Editor's note: In this series, Public CIO set forth to find answers from several of the nation’s top CIOs who have served or currently are in state, local and federal positions. These firsthand accounts are about how establishing partnerships, trusting and letting go, investing in people, and assessing situations have all been instrumental to smart decision-making.
Vennard Wright became official last November when he was named Prince George’s County CIO after serving in the post for several months. Wright has been in the IT industry for more than 15 years and previously served as tech director for former Sen. Hillary Clinton. After more than a year with the county, Wright has made strides in business operations, particularly in how procurement is done, which he says has been his smartest move so far.
The smartest thing I’ve done in my time as CIO for Prince George’s County is to create a new contracting vehicle for the county. Called Consulting and Technical Services (CATS), this entity helps us to rapidly procure IT services by issuing requirements directly to a prequalified set of vendor partners that have been awarded the master contract.
As part of our charge as senior leaders, under County Executive Rushern L. Baker III, we have been challenged with finding new and creative ways to partner with business to encourage local economic development. I saw the modification of our original procurement process for IT services as being one way that I could immediately contribute to that goal.
One of the most obvious bottlenecks I observed when joining the government was the amount of time it took to go through the procurement process when creating a new solicitation. Consequently we experienced unnecessary challenges in meeting imminent requirements, which resulted in us issuing a high number of sole source awards and riding the contracts of neighboring jurisdictions contract with vendors for our needs. The aftermath was inferior contract delivery in some cases, and higher costs for services than we would have experienced otherwise through fair and open market competition.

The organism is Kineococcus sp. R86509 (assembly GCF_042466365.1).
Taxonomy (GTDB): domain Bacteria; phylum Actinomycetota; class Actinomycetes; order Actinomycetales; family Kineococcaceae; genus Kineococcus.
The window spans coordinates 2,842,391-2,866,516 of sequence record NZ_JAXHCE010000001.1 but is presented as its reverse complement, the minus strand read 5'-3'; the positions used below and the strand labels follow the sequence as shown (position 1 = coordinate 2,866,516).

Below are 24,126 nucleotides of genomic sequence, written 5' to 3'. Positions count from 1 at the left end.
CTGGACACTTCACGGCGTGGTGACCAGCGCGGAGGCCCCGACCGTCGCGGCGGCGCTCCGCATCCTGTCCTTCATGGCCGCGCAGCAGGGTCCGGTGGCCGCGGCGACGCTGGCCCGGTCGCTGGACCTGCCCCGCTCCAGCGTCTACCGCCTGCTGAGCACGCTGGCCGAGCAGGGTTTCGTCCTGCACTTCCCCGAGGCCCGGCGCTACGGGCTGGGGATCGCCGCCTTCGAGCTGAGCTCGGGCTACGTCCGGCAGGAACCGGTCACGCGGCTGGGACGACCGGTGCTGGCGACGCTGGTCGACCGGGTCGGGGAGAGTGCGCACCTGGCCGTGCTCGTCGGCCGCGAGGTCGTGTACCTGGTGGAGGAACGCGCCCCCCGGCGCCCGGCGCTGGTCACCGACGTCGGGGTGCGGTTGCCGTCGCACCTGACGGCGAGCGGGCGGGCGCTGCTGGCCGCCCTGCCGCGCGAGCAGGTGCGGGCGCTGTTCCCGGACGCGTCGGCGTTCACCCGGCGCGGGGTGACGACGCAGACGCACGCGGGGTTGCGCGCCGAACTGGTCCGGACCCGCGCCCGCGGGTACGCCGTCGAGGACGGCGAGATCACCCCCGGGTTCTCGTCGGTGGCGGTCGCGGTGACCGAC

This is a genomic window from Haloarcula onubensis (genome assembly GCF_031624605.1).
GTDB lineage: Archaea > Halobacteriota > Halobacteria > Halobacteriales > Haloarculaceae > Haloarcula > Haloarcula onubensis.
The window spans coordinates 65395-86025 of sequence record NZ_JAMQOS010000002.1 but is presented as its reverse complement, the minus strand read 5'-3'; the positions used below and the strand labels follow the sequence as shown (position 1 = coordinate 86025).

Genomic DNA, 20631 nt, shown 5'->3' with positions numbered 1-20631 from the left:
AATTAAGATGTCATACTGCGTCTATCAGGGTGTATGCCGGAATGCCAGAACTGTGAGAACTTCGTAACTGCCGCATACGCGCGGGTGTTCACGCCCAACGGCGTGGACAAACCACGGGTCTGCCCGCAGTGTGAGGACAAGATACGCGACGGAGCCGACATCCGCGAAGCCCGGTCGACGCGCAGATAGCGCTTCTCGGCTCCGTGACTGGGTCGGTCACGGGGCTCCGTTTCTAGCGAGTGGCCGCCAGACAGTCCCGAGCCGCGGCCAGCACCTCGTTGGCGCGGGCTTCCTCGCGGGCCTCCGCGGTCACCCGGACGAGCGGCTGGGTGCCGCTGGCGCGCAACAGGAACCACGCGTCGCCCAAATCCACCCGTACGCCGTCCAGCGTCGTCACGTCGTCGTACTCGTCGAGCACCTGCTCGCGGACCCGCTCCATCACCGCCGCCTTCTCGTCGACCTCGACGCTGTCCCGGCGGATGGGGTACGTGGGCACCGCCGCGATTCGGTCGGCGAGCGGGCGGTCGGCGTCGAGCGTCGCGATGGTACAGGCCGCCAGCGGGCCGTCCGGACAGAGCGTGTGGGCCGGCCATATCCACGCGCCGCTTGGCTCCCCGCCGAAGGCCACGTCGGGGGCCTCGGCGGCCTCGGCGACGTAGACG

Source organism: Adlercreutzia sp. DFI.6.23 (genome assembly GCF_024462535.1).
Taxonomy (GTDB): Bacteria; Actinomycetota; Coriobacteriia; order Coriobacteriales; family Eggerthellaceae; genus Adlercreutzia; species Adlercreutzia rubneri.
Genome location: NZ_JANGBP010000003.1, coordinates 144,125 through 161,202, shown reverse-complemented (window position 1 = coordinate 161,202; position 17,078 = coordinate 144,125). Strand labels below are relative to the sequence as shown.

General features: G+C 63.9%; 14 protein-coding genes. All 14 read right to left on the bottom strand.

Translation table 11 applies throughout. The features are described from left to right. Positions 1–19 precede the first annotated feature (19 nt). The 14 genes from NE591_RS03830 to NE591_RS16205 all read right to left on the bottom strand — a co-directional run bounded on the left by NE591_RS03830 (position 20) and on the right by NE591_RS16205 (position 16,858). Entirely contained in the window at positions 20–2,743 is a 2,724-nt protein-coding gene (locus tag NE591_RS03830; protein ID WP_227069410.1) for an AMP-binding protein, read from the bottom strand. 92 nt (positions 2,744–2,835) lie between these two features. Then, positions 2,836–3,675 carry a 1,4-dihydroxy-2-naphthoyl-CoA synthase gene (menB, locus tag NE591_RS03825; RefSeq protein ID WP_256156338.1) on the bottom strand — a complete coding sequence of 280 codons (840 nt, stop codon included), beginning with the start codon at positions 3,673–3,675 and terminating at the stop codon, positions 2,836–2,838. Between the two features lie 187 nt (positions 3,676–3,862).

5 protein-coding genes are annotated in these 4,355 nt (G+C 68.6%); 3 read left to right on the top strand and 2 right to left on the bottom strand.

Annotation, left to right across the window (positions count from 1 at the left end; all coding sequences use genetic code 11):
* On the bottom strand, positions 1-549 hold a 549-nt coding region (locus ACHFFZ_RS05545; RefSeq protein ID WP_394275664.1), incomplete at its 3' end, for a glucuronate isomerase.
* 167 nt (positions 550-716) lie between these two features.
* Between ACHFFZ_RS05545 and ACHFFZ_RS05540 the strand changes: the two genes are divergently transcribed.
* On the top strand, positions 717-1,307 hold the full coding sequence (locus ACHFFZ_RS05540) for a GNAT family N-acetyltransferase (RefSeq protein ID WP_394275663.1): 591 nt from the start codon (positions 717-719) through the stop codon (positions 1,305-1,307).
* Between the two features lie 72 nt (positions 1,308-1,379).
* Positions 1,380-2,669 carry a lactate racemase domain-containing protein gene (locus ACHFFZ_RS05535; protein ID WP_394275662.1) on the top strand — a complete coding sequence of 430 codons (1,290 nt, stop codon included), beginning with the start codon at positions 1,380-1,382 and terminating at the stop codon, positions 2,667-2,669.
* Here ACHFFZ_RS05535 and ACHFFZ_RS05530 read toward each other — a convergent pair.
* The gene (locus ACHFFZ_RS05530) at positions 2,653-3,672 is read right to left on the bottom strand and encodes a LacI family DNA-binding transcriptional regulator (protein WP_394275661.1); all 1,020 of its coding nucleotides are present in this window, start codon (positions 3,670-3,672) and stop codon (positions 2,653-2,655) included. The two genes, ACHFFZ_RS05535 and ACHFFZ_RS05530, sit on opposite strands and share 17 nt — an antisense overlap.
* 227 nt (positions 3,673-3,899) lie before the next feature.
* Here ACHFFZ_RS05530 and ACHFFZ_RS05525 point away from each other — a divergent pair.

To address the challenge and to formulate a strategy, I observed what neighboring local jurisdictions, including Montgomery County and the state of Maryland, were doing to rapidly procure similar services, and saw an emerging pattern.
Most were patterning their procurement process after the federal government’s indefinite delivery, indefinite quantity (IDIQ) contract type, which prequalifies a number of vendors for service contracts, usually for base years and option years. This then allows them to place task orders against the basic contract for individual requirements, to which the prequalified vendors can respond, allowing the government to make award based on preset evaluation criteria, such as past performance, lowest cost, innovation, etc.
I saw this as a way to streamline our procurement process and to identify new vendor partners, and I worked with our Office of Central Services to draft the RFP that divided our need for IT services into seven high-level functional categories and issue the solicitation.
As a result, CATS for Prince George’s master contract vehicle was awarded to 74 companies on Aug. 1, 2012. To date, nine task order proposal requests have been issued and awarded -- a process that would have taken more than a year under our previous mode of operation.
Because of the hard work that we put into CATS, we’ve begun to work more efficiently and have become a much more business friendly environment, while procuring IT services more rapidly. This further solidifies the fact that our county is a great place to live, work and invest, which is the primary reason I view CATS for Prince George’s as the smartest thing I ever did.
Photo of Vennard Wright by David Kidd. See the rest of the stories in the "Smartest Thing" series.